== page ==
Mississippi Subway employee fired after celebrating Hattiesburg police deaths on Facebook

Published May 12, 2015 Associated Press

LAUREL, Miss. –  A Mississippi Subway restaurant employee has been fired after posting a photo on Facebook that showed her in uniform celebrating the killing of two police officers in Hattiesburg.

Multiple news outlets report Sierra McCurdy, who worked at a Subway in Laurel, wrote "GOT EM" in reference to the Hattiesburg officers on a post accompanied by emojis of a handgun over a photo of herself in a Subway uniform. The post apparently referred to the fatal shootings of 34-year-old Benjamin Deen and 25-year-old Liquori Tate on Saturday. Four people were arrested for the crime and one faces capital murder charges.

McCurdy's posts created a firestorm on Twitter and many urged Subway to fire her.

Subway responded with a tweet saying the franchise had fired McCurdy and her behavior does not represent company values.

16 -  Off Topic / Off Topic- News / R'UH RO RAGGY!!!!

Started by phlebbb - Last post by phlebbb on: May 14, 2015, 12:27:05 PM

NJ teacher who had students write 'get well' notes to cop killer fired
Published May 14,
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Teacher fired after kids send get well cards to cop killer

A New Jersey public school teacher who instructed her third-grade students to write “get well” letters to a convicted cop killer was fired at a raucous school board meeting that stretched into the wee hours of Wednesday morning, despite her pleas that “there’s a community behind me.”

Marylin Zuniga, a first-year teacher who drew widespread condemnation for assigning her young charges the task of writing to Mumia Abu-Jamal, was canned at the meeting of the Orange Board of Education, the Star-Ledger of Newark reported.

"Even when I heard that the letters were written...because of compassion, you could've written to somebody in a nursing home."

    - Gloria Stewart, Orange, NJ resident

Zuniga, who taught at Forest Street Elementary School, told board members prior to their hasty vote to can her that she has broad support from around the country, the newspaper reported.

"There's people around the nation who support me, who believe I need to be reinstated and I believe that I need to be reinstated,” Zuniga said. “My students need me in the classroom. My students have requested that I come back to the classroom."

Abu-Jamal, a 61-year-old serving a life sentence for the 1981 murder of Philadelphia Police Officer Daniel Faulkner, is a self-styled poet who became a darling of celebrities and activists while on death row. His sentence was later commuted to life without parole, and he was suffering from complications from diabetes when Zuniga assigned the task.

The vote to fire Zuniga occurred after several hours of public speakers, many of whom praised Zuniga for teaching her students to have compassion for a man who killed a police officer. Abu-Jamal killed Faulkner during a routine traffic stop of Abu-Jamal’s brother. At trial, several witnesses reported seeing Abu-Jamal kill Faulkner, and two witnesses said Abu-Jamal confessed to the killing, saying, "I shot the mother---er, and I hope the mother---er dies."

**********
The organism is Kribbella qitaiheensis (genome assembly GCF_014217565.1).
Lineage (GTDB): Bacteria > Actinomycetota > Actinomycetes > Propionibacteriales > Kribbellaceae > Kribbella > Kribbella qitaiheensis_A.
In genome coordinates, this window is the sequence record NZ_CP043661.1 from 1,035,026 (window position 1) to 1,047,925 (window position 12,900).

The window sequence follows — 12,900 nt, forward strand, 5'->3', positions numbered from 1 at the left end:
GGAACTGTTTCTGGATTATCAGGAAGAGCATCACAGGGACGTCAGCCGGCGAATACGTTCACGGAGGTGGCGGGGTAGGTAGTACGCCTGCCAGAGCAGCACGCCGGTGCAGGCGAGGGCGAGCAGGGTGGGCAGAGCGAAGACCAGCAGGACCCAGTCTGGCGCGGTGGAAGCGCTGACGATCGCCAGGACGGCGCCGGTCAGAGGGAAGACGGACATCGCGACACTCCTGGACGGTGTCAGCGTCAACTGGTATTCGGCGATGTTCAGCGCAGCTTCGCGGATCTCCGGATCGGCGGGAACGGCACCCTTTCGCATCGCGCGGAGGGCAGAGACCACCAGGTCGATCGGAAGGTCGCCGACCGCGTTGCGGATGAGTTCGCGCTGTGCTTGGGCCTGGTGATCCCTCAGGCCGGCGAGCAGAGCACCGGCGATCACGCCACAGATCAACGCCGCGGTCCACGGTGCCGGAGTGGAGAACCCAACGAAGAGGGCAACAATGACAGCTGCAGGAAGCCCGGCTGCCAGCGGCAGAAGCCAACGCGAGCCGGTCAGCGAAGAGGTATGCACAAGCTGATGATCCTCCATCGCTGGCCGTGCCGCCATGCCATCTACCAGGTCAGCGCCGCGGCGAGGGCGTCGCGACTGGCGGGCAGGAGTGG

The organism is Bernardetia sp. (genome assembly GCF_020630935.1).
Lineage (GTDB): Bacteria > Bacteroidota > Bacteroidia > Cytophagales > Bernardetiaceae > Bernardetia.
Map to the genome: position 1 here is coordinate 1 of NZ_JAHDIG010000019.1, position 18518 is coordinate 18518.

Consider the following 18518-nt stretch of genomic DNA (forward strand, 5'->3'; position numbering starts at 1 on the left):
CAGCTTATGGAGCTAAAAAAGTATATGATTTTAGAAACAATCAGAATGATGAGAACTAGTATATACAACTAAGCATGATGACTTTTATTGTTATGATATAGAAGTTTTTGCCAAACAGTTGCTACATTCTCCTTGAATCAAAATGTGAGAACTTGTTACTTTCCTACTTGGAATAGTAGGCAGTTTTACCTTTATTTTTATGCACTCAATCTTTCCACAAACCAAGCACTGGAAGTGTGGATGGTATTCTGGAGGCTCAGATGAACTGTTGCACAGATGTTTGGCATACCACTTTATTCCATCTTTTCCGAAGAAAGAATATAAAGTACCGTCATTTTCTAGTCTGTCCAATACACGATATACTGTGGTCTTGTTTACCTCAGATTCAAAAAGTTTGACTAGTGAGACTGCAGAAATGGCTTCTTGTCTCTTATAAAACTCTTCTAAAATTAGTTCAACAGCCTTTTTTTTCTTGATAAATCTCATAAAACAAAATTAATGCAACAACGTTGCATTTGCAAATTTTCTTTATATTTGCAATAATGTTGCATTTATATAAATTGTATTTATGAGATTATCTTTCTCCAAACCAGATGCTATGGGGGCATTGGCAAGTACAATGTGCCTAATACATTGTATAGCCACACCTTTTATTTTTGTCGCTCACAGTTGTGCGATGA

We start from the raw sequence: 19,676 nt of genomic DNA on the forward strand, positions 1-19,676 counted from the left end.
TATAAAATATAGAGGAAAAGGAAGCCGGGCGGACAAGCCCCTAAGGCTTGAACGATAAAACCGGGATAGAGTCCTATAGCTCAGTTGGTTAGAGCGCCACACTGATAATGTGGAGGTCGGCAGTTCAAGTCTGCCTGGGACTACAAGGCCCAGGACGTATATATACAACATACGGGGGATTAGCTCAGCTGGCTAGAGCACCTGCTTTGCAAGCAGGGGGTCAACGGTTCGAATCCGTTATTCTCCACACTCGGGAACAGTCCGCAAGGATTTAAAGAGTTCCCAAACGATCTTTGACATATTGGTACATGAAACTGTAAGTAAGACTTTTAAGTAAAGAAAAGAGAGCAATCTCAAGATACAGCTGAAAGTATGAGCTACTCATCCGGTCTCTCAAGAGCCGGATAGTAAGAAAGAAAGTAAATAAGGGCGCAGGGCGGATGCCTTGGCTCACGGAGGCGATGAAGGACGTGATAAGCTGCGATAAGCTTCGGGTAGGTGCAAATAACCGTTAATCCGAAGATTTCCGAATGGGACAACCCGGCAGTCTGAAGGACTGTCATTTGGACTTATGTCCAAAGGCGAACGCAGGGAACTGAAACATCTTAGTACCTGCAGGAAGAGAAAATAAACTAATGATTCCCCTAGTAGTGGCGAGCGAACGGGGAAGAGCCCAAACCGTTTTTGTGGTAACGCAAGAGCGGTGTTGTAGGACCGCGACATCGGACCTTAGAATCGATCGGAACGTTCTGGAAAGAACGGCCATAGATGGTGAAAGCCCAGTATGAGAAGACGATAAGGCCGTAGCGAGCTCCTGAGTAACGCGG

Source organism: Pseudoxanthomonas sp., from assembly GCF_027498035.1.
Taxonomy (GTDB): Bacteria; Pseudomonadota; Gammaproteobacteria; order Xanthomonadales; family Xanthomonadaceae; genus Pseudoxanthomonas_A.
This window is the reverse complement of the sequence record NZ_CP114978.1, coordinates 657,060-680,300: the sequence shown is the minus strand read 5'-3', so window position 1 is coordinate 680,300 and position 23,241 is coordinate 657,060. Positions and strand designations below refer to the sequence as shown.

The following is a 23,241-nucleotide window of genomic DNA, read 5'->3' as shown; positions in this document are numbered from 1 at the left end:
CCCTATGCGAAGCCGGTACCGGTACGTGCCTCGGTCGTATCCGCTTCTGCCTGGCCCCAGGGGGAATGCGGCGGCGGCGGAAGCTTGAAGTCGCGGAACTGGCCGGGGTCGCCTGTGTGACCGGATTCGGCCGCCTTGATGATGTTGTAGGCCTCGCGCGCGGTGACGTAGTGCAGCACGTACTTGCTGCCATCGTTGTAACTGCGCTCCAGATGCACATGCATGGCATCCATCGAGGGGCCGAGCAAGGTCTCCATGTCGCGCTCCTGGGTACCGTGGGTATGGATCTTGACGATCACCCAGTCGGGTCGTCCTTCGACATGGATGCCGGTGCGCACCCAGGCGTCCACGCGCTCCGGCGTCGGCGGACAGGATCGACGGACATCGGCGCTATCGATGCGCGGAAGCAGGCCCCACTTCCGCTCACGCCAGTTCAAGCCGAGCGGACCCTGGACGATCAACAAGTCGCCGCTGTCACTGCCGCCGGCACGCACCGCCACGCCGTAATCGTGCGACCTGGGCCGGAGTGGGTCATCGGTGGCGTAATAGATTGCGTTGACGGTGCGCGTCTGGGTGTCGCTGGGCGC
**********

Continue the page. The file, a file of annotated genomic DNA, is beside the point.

Although the abrupt vote left meeting attendees unsure of what had happened, Orange Superintendent Ronald Lee confirmed that Zuniga was fired in an email to the Star-Ledger.

"As this is a personnel issue, I have no further comments on this matter," Lee wrote.

Zuniga’s attorney, Alan Levine, told the newspaper Zuniga is now considering legal action to challenge her firing.

Several speakers at the meeting, including Essex County Freeholder President Britnee Timberlake, praised Zuniga.

“You ought to be ashamed of yourself for trying to crucify her," Timberlake said.

But Orange resident Gloria Stewart told the board that Zuniga did not deserve to keep her job.

"Even when I heard that the letters were written...because of compassion, you could've written to somebody in a nursing home," Stewart said. "You could've written to someone else that was sick to show compassion."


17 -  General Death Penalty / U.S. Death Penalty Discussion / Re: Why firing squads and other execution methods remain constitutional

Started by resist - Last post by resist on: May 14, 2015, 10:30:46 AM

As far as usual executions, there were at least 9,321 by hanging, at least 142 by firing squad, 4,281 by electric chair and 582 by gas chamber.

Somehow, miraculously, prison staff were able to dispose of criminals without lethal injection, for hundreds of years, quickly, efficiently, and reasonably humanely.

The problem is not lack of alternatives to lethal injection.

Electrocution was used fairly commonly until recently. It's quick, painless, and usually carried out without any notable incident. Incidents only seemed to have occurred in certain states where the protocol needed to be changed. I would strongly support standardizing on it just to make progress in restoring capital punishment.

It used to be the federally-recommended method.

Hanging has been much less common in recent history. Billy Bailey was hanged in Delaware on January 25, 1996, Westley Dodd was hanged in Washington in 1993, and Charles Campbell in 1994. All of those hangings were carried out without incident. Hanging requires more care to avoid incidents. That said, I think the solution is more training and carefully controlled hangings. Personally, I would like to see it re-introduced as the standard punishment for most murders and even certain rapes, once enough expertise had been recreated to get the job done right.